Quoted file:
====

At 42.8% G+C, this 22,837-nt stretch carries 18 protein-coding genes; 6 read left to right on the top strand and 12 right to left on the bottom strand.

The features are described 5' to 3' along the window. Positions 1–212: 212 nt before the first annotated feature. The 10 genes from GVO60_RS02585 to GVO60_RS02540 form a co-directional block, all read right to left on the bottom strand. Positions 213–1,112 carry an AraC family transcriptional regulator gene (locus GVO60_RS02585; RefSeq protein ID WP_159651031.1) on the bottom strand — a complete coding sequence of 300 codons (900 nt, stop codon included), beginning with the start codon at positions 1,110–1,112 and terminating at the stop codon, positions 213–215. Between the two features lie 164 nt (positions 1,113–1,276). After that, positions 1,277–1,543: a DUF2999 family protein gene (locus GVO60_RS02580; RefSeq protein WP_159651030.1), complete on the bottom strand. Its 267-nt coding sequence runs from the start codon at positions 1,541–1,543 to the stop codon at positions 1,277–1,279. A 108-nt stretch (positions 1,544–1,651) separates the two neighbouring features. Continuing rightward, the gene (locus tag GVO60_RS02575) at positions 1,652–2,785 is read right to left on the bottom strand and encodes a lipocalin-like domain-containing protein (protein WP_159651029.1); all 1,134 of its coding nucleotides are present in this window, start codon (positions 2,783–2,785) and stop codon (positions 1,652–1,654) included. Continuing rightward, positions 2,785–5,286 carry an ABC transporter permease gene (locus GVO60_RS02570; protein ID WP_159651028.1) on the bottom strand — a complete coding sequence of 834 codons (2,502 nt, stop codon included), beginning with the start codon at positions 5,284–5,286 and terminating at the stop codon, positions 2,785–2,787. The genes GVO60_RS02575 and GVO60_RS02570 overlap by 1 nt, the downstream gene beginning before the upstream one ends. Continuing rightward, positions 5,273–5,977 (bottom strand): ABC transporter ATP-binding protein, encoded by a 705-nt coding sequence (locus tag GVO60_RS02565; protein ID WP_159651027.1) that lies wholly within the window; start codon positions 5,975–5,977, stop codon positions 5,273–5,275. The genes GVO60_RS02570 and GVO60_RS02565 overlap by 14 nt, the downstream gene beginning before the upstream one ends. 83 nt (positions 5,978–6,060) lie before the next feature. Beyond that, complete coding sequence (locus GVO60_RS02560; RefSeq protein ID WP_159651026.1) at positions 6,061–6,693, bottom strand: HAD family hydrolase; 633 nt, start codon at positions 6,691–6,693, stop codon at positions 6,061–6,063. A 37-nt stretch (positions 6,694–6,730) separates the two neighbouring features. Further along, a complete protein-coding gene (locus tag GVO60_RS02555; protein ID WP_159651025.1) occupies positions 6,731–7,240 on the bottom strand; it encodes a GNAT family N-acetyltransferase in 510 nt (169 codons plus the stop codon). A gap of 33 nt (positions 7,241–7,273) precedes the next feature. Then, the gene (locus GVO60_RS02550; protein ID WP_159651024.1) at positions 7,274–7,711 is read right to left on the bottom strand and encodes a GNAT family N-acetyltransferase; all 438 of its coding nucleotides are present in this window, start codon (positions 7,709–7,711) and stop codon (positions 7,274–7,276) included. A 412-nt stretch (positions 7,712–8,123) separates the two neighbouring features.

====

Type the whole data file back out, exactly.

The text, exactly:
At 42.8% G+C, this 22,837-nt stretch carries 18 protein-coding genes; 6 read left to right on the top strand and 12 right to left on the bottom strand.

The features are described 5' to 3' along the window. Positions 1–212: 212 nt before the first annotated feature. The 10 genes from GVO60_RS02585 to GVO60_RS02540 form a co-directional block, all read right to left on the bottom strand. Positions 213–1,112 carry an AraC family transcriptional regulator gene (locus GVO60_RS02585; RefSeq protein ID WP_159651031.1) on the bottom strand — a complete coding sequence of 300 codons (900 nt, stop codon included), beginning with the start codon at positions 1,110–1,112 and terminating at the stop codon, positions 213–215. Between the two features lie 164 nt (positions 1,113–1,276). After that, positions 1,277–1,543: a DUF2999 family protein gene (locus GVO60_RS02580; RefSeq protein WP_159651030.1), complete on the bottom strand. Its 267-nt coding sequence runs from the start codon at positions 1,541–1,543 to the stop codon at positions 1,277–1,279. A 108-nt stretch (positions 1,544–1,651) separates the two neighbouring features. Continuing rightward, the gene (locus tag GVO60_RS02575) at positions 1,652–2,785 is read right to left on the bottom strand and encodes a lipocalin-like domain-containing protein (protein WP_159651029.1); all 1,134 of its coding nucleotides are present in this window, start codon (positions 2,783–2,785) and stop codon (positions 1,652–1,654) included. Continuing rightward, positions 2,785–5,286 carry an ABC transporter permease gene (locus GVO60_RS02570; protein ID WP_159651028.1) on the bottom strand — a complete coding sequence of 834 codons (2,502 nt, stop codon included), beginning with the start codon at positions 5,284–5,286 and terminating at the stop codon, positions 2,785–2,787. The genes GVO60_RS02575 and GVO60_RS02570 overlap by 1 nt, the downstream gene beginning before the upstream one ends. Continuing rightward, positions 5,273–5,977 (bottom strand): ABC transporter ATP-binding protein, encoded by a 705-nt coding sequence (locus tag GVO60_RS02565; protein ID WP_159651027.1) that lies wholly within the window; start codon positions 5,975–5,977, stop codon positions 5,273–5,275. The genes GVO60_RS02570 and GVO60_RS02565 overlap by 14 nt, the downstream gene beginning before the upstream one ends. 83 nt (positions 5,978–6,060) lie before the next feature. Beyond that, complete coding sequence (locus GVO60_RS02560; RefSeq protein ID WP_159651026.1) at positions 6,061–6,693, bottom strand: HAD family hydrolase; 633 nt, start codon at positions 6,691–6,693, stop codon at positions 6,061–6,063. A 37-nt stretch (positions 6,694–6,730) separates the two neighbouring features. Further along, a complete protein-coding gene (locus tag GVO60_RS02555; protein ID WP_159651025.1) occupies positions 6,731–7,240 on the bottom strand; it encodes a GNAT family N-acetyltransferase in 510 nt (169 codons plus the stop codon). A gap of 33 nt (positions 7,241–7,273) precedes the next feature. Then, the gene (locus GVO60_RS02550; protein ID WP_159651024.1) at positions 7,274–7,711 is read right to left on the bottom strand and encodes a GNAT family N-acetyltransferase; all 438 of its coding nucleotides are present in this window, start codon (positions 7,709–7,711) and stop codon (positions 7,274–7,276) included. A 412-nt stretch (positions 7,712–8,123) separates the two neighbouring features.